Financial Gifts to the Church

January 29, 2018

The Joy of Giving

 

As I’ve been reflecting on our good God who desires to fill us with joy, I’ve thought about the many ways that God has brought joy in my life.  One way that was unexpected was found in the joy of giving. 

 

To find joy in giving shouldn’t be a surprise.  We have a very generous God and it is clear that He enjoys providing for His children.  Not only does He provide for all our needs, but He encourages us to let our requests be known to Him, in a desire to answer prayers and remind us of His deep care and love for us.  God’s generosity knows no bounds, even to the point of offering His son.

 

But my God shall supply all your need according to his riches in glory by Christ Jesus. (Philippians 4:19)

 

For God so loved the world that he gave his only begotten son, that whosoever believes in Him wouldn't perish, but would have eternal life. (John 3:16)

 

God wants His people to reflect His generous nature.  He wants us to give to His church.  He wants us to give to the needy and underprivileged around us.  The Bible is full of examples of giving.  It doesn’t matter whether God has made us wealthy or if we only have enough to get by.  Regardless, when we give to others and to the church we are changed.  Instead of being people who “hold on” to our possessions and seek more for ourselves, we become people who “let go” and generously give to others, people who “care” about others, and people who “build” and “invest” in the future.  In giving away our money and possessions we trust God to continue to provide for us.  After all, our God has unlimited resources.

 

Give generously to him and do so without a grudging heart; then because of this the Lord your God will bless you in all your work and in everything you put your hand to. (Deuteronomy 15:10)

 

In the topics to follow, we are going to look at some scriptures in the Bible related to giving.  We are going to look at Tithes and Special Gifts, Filling the Storehouse, Building the Temple, Giving to the Needy and Legacy Giving.   Join us as we trust God in this area of our lives.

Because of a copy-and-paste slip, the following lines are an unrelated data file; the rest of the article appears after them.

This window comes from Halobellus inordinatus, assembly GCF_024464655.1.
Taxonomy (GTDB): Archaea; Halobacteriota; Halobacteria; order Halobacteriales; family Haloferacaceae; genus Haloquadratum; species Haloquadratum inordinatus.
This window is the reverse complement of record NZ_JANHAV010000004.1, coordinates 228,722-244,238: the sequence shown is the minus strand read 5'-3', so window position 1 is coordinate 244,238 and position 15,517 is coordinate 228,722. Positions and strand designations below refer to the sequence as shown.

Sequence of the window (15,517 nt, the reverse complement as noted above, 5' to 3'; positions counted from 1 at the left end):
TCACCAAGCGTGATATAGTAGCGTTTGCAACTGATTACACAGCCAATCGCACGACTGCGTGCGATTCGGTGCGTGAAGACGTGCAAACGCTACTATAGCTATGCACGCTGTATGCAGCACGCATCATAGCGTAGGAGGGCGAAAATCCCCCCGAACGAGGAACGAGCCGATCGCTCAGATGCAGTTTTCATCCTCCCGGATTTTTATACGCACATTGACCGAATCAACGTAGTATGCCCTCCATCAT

Tithes and Special Gifts

 

When I first became a Christian, making a tithe to the church was a new concept to me.  I was familiar with putting money in the offering plate when it was passed, but did not really understand what it meant to tithe. 

 

For those who are unfamiliar with this concept, tithing refers to returning the first 10% of your earnings back to God.  In the Old Testament, earnings could take the form of harvests, cattle, or even wages.  In giving a tithe, God’s people recognized that God was the source of everything we receive in life.  It also showed faith and trust that God would continue to provide for us in the future.  Returning 1/10th of one’s earnings was a form of worship and thankfulness to God.  This was also the one area in which God invited us to test Him.

 

Be sure to set aside a tenth of all that your fields produce each year. (Deuteronomy 14:22)

 

“Bring the whole tithe into the storehouse, so that there may be food in My house, and test Me now in this,” says the Lord of hosts, “if I will not open for you the windows of heaven and pour out for you a blessing until it overflows. (Malachi 3:10)

 

In the Old Testament, tithes were given to the Levites.  Their job was to be priests and lead the congregation in worship and understanding of God’s word.  Today, tithes are usually given to local churches to support their ministry budget and daily operations of the church.

 

In my life, there was a journey to achieve obedience in this area.   It began with knowledge – learning what it meant to tithe.  It was followed by a heart’s desire to love and obey God fully.  And finally, a re-prioritization of my finances had to take place.  To make room for tithing in one’s budget, a person may have to pay off debt, adjust their financial obligations, and gradually set aside funds for this purpose.  For my family, we started at giving 1% and increased our giving each year until we were able to give 10%.

 

Each of you should give what you have decided in your heart to give, not reluctantly or under compulsion, for God loves a cheerful giver.  And God is able to bless you abundantly, so that in all things at all times, having all that you need, you will abound in every good work. (2 Corinthians 9:7-8)

 

To be in a position to be generous, meet other’s needs, and even to tithe requires us to be in control of our finances. 

 

 

Filling the Storehouse

 

In the previous sections, we looked at the joy that comes from giving and what it means to tithe a portion of our earnings to God.  Another type of giving we find in scripture is that of filling the storehouses.